Early aggressive parenteral nutrition (PN), consisting of caloric and nitrogen intake soon after birth, is currently proposed for the premature baby. Some electrolyte disturbances, such as hypophosphatemia and hypercalcemia, considered unusual in early life, were recently described while using this PN approach. We hypothesize that, due to its impact on cell metabolism, the initial amino acid (AA) amount may specifically influence the metabolism of phosphorus, and consequently of calcium. We aim to evaluate the influence of AA intake on calcium-phosphorus metabolism, and to create a calculation tool to estimate phosphorus needs.
Prospective observational study. Phosphate and calcium plasma concentrations and calcium balance were evaluated daily during the first week of life in very preterm infants, and their relationship with nutrition was studied. For this purpose, infants were divided into three groups: high, medium and low AA intake (HAA, MAA, LAA). A calculation formula to assess phosphorus needs was elaborated, with a theoretical model based on AA and calcium intake, and the cumulative deficit of phosphate intake was estimated.
154 infants were included. Hypophosphatemia (12.5%) and hypercalcemia (9.8%) were more frequent in the HAA than in the MAA (4.6% and 4.8%) and in the LAA group (0% and 1.9%); both p<0.001.
Calcium-phosphorus homeostasis was influenced by the early AA intake. We propose to consider phosphorus and calcium imbalances as being part of a syndrome, related to incomplete provision of nutrients after the abrupt discontinuation of the placental nutrition at birth (PI-ReFeeding syndrome).
We provide a simple tool to calculate the optimal phosphate intake. The early introduction of AA in the PN soon after birth might be completed by an early intake of phosphorus, since AA and phosphorus are (along with potassium) the main determinants of cellular growth.
Citation: Bonsante F, Iacobelli S, Latorre G, Rigo J, De Felice C, Robillard PY, et al. (2013) Initial Amino Acid Intake Influences Phosphorus and Calcium Homeostasis in Preterm Infants – It Is Time to Change the Composition of the Early Parenteral Nutrition. PLoS ONE 8(8): e72880. https://doi.org/10.1371/journal.pone.0072880
Editor: Pascale Chavatte-Palmer, INRA, France
Received: February 11, 2013; Accepted: July 19, 2013; Published: August 15, 2013
Copyright: © 2013 Bonsante et al. This is an open-access article distributed under the terms of the Creative Commons Attribution License, which permits unrestricted use, distribution, and reproduction in any medium, provided the original author and source are credited.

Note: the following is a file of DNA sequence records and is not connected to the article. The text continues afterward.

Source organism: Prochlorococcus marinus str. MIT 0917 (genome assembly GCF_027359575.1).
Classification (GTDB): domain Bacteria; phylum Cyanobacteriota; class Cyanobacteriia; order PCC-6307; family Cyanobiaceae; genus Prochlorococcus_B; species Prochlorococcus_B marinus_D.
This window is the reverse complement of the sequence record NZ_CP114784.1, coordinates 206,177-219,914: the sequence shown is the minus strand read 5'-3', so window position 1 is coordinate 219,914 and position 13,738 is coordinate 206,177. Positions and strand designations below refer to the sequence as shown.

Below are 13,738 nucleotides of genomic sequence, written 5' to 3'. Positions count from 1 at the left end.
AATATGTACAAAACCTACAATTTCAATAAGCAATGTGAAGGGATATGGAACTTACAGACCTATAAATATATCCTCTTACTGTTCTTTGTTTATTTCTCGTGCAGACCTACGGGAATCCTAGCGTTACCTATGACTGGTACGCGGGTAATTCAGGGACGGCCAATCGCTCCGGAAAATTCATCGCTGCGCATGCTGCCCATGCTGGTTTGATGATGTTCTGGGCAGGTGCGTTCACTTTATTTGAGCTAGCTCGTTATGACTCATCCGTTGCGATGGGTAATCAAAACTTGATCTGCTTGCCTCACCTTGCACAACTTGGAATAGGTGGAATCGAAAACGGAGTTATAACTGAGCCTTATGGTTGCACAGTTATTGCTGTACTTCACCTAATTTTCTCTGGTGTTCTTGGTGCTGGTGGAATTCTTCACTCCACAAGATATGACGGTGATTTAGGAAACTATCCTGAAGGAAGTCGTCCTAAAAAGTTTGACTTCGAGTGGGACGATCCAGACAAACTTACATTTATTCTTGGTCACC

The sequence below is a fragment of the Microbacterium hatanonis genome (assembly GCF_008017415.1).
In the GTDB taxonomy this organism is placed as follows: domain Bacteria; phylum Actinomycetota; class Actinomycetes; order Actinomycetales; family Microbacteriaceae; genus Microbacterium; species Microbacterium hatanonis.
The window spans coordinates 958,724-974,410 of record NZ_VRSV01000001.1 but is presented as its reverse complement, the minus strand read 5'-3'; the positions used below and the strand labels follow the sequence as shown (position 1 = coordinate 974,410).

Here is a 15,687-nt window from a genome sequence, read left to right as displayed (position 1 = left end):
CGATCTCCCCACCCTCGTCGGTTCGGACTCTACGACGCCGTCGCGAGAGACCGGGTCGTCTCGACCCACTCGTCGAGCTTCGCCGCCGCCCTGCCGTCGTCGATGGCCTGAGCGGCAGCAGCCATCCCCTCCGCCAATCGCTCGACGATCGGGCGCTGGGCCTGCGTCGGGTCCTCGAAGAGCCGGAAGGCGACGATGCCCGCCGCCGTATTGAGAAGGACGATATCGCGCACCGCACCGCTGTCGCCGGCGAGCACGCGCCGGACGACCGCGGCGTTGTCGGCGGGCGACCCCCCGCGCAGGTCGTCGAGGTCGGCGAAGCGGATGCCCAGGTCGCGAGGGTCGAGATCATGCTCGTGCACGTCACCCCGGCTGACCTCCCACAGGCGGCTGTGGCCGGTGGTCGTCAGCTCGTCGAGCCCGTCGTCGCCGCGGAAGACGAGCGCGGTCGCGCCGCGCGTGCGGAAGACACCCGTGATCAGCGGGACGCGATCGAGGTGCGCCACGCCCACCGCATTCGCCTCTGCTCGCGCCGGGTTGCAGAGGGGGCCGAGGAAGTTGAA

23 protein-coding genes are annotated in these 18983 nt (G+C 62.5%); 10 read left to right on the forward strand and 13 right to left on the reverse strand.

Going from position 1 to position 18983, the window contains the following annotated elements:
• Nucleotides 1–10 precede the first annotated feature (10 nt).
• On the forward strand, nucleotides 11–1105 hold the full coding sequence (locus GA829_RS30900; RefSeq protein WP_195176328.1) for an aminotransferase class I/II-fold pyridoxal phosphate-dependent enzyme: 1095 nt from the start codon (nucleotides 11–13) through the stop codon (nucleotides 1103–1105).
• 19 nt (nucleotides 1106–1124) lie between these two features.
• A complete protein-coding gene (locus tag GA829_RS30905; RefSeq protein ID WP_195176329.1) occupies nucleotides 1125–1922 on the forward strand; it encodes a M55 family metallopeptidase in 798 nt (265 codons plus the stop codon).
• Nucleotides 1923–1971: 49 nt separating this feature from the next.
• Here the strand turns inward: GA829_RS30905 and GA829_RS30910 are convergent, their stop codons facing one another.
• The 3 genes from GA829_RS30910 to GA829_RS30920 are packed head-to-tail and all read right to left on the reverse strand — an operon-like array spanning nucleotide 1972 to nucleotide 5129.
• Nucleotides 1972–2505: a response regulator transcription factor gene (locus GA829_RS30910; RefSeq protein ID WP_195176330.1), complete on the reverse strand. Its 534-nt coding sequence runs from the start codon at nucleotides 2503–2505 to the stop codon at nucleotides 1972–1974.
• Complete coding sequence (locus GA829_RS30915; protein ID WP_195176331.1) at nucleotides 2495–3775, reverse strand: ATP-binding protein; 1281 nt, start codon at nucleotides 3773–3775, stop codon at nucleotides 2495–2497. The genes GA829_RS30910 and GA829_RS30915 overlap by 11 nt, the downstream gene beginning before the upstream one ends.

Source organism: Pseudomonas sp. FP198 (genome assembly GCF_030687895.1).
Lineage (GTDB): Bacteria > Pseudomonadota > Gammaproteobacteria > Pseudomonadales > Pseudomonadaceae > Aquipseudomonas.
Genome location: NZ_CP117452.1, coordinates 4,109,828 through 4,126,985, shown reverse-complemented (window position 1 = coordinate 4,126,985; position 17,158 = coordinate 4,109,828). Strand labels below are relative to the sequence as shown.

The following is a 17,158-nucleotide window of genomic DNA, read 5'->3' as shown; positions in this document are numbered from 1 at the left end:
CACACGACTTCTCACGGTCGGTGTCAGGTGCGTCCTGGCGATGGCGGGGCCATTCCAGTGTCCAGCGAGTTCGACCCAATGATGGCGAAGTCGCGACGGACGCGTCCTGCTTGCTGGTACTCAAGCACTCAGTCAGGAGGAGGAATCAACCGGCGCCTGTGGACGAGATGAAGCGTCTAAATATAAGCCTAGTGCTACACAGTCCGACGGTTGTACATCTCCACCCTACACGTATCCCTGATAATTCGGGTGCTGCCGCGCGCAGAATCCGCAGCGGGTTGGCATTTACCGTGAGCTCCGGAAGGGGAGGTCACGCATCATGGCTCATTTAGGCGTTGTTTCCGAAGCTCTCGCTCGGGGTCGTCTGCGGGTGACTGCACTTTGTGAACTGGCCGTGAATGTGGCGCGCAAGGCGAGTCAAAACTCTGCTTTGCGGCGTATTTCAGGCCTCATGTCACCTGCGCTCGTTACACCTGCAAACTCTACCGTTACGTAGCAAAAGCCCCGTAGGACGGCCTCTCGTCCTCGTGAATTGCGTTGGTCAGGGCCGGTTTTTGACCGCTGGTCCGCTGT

Funding: The study was entirely supported by the institution, University Hospital of Dijon. The funders had no role in study design, data collection and analysis, decision to publish, or preparation of the manuscript.
Competing interests: The authors have declared that no competing interests exist.
Recent nutrition guidelines recommend early introduction of “aggressive” parenteral nutrition (PN) for the preterm baby, in order to avoid cellular catabolism and to promote extra-uterine growth -.
There is some current evidence that water and electrolyte balance, along with micronutrient homeostasis, may be influenced by early aggressive PN [5,6]. In previous investigations we have shown that a higher early Amino Acid (AA) intake may prevent non-oliguric hyperkalemia in very low birth weight infants by inhibiting cellular catabolism and promoting growth .
The metabolism of phosphorus and its plasma concentration may also be influenced by this new nutritional approach. Phosphate content is very abundant in the cell, as it represents the main anion in the intracellular space and it enters into the composition of the nucleic acids, the ATP and the cell membrane. The phosphate role in bone development and mineralization, but also in cellular growth, may cause dramatic variations in its serum concentration during early aggressive PN.
Recent clinical observations support this hypothesis. Mizumoto et al.  have observed a severe condition of hypophosphatemia and hypokalemia triggered by early aggressive PN in an extremely low birthweight infant (ELBWI). In a small retrospective cohort, Ichikawa et al. have shown that higher parenteral AA administration facilitated a condition of hypophosphatemia and hypercalcemia in ELBWI at the end of the first week of life . In both studies the plasma phosphate levels in infants receiving PN were inversely associated to the AA intake. One study published by Moltu and colleagues in 2012 has further shown that enhanced feeding in very low birth weight infants may induce electrolyte imbalances (hypokalemia, hypophosphatemia and hypercalcemia) during the first week of life .
Indeed, phosphate concentration disturbances will also induce variations in calcium plasma levels and urinary excretion, due to the metabolic interactions of these two micronutrients during the bone resorption and formation process.
The present study is part of a prospective investigation carried out with the aim of assessing the relationship between the fluid and electrolyte homeostasis and the nutritional intake in a cohort of premature infants, as already described . Some information about the influence of protein and caloric intake on fluid compartments and sodium and potassium balances has already been published in a previous paper .
The aims of this study are the following:
Firstly, to evaluate the influence of early nutrition on calcium and phosphate homeostasis in preterm infants;